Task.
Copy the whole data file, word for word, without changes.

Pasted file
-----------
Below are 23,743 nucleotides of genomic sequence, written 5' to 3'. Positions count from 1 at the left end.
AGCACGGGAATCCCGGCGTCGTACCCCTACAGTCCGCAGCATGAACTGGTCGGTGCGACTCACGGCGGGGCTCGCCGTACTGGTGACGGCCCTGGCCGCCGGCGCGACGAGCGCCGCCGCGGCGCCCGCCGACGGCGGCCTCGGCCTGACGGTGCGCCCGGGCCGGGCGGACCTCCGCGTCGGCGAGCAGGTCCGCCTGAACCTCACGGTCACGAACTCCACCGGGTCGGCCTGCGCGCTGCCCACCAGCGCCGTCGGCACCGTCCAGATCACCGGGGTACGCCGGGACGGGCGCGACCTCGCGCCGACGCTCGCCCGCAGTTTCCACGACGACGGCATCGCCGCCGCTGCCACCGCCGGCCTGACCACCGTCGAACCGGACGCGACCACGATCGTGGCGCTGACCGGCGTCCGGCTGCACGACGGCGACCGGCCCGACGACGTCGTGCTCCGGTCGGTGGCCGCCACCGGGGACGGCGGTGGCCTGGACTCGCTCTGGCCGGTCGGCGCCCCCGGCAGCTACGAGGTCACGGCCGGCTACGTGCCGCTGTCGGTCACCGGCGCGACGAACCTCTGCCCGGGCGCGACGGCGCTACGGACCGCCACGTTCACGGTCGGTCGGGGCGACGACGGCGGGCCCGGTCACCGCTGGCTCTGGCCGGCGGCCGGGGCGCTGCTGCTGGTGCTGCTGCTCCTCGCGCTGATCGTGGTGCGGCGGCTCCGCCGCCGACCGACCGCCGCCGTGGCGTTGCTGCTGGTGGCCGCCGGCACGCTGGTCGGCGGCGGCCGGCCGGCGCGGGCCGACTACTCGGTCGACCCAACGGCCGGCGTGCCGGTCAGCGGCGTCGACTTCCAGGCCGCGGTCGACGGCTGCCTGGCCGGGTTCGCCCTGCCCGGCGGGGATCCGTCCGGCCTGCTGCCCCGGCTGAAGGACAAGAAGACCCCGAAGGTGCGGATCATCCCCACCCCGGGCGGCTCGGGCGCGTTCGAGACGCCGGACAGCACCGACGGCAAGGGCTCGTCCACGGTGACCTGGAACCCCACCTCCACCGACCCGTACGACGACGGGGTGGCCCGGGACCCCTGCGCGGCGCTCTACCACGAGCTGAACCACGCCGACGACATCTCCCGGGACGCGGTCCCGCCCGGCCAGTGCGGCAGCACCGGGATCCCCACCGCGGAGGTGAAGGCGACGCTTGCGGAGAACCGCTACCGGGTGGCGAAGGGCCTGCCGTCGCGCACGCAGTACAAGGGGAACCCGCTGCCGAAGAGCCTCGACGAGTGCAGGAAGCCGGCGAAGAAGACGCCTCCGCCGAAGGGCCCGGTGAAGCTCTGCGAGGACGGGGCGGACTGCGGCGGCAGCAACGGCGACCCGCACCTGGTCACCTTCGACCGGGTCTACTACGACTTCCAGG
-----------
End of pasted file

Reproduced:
Below are 23,743 nucleotides of genomic sequence, written 5' to 3'. Positions count from 1 at the left end.
AGCACGGGAATCCCGGCGTCGTACCCCTACAGTCCGCAGCATGAACTGGTCGGTGCGACTCACGGCGGGGCTCGCCGTACTGGTGACGGCCCTGGCCGCCGGCGCGACGAGCGCCGCCGCGGCGCCCGCCGACGGCGGCCTCGGCCTGACGGTGCGCCCGGGCCGGGCGGACCTCCGCGTCGGCGAGCAGGTCCGCCTGAACCTCACGGTCACGAACTCCACCGGGTCGGCCTGCGCGCTGCCCACCAGCGCCGTCGGCACCGTCCAGATCACCGGGGTACGCCGGGACGGGCGCGACCTCGCGCCGACGCTCGCCCGCAGTTTCCACGACGACGGCATCGCCGCCGCTGCCACCGCCGGCCTGACCACCGTCGAACCGGACGCGACCACGATCGTGGCGCTGACCGGCGTCCGGCTGCACGACGGCGACCGGCCCGACGACGTCGTGCTCCGGTCGGTGGCCGCCACCGGGGACGGCGGTGGCCTGGACTCGCTCTGGCCGGTCGGCGCCCCCGGCAGCTACGAGGTCACGGCCGGCTACGTGCCGCTGTCGGTCACCGGCGCGACGAACCTCTGCCCGGGCGCGACGGCGCTACGGACCGCCACGTTCACGGTCGGTCGGGGCGACGACGGCGGGCCCGGTCACCGCTGGCTCTGGCCGGCGGCCGGGGCGCTGCTGCTGGTGCTGCTGCTCCTCGCGCTGATCGTGGTGCGGCGGCTCCGCCGCCGACCGACCGCCGCCGTGGCGTTGCTGCTGGTGGCCGCCGGCACGCTGGTCGGCGGCGGCCGGCCGGCGCGGGCCGACTACTCGGTCGACCCAACGGCCGGCGTGCCGGTCAGCGGCGTCGACTTCCAGGCCGCGGTCGACGGCTGCCTGGCCGGGTTCGCCCTGCCCGGCGGGGATCCGTCCGGCCTGCTGCCCCGGCTGAAGGACAAGAAGACCCCGAAGGTGCGGATCATCCCCACCCCGGGCGGCTCGGGCGCGTTCGAGACGCCGGACAGCACCGACGGCAAGGGCTCGTCCACGGTGACCTGGAACCCCACCTCCACCGACCCGTACGACGACGGGGTGGCCCGGGACCCCTGCGCGGCGCTCTACCACGAGCTGAACCACGCCGACGACATCTCCCGGGACGCGGTCCCGCCCGGCCAGTGCGGCAGCACCGGGATCCCCACCGCGGAGGTGAAGGCGACGCTTGCGGAGAACCGCTACCGGGTGGCGAAGGGCCTGCCGTCGCGCACGCAGTACAAGGGGAACCCGCTGCCGAAGAGCCTCGACGAGTGCAGGAAGCCGGCGAAGAAGACGCCTCCGCCGAAGGGCCCGGTGAAGCTCTGCGAGGACGGGGCGGACTGCGGCGGCAGCAACGGCGACCCGCACCTGGTCACCTTCGACCGGGTCTACTACGACTTCCAGG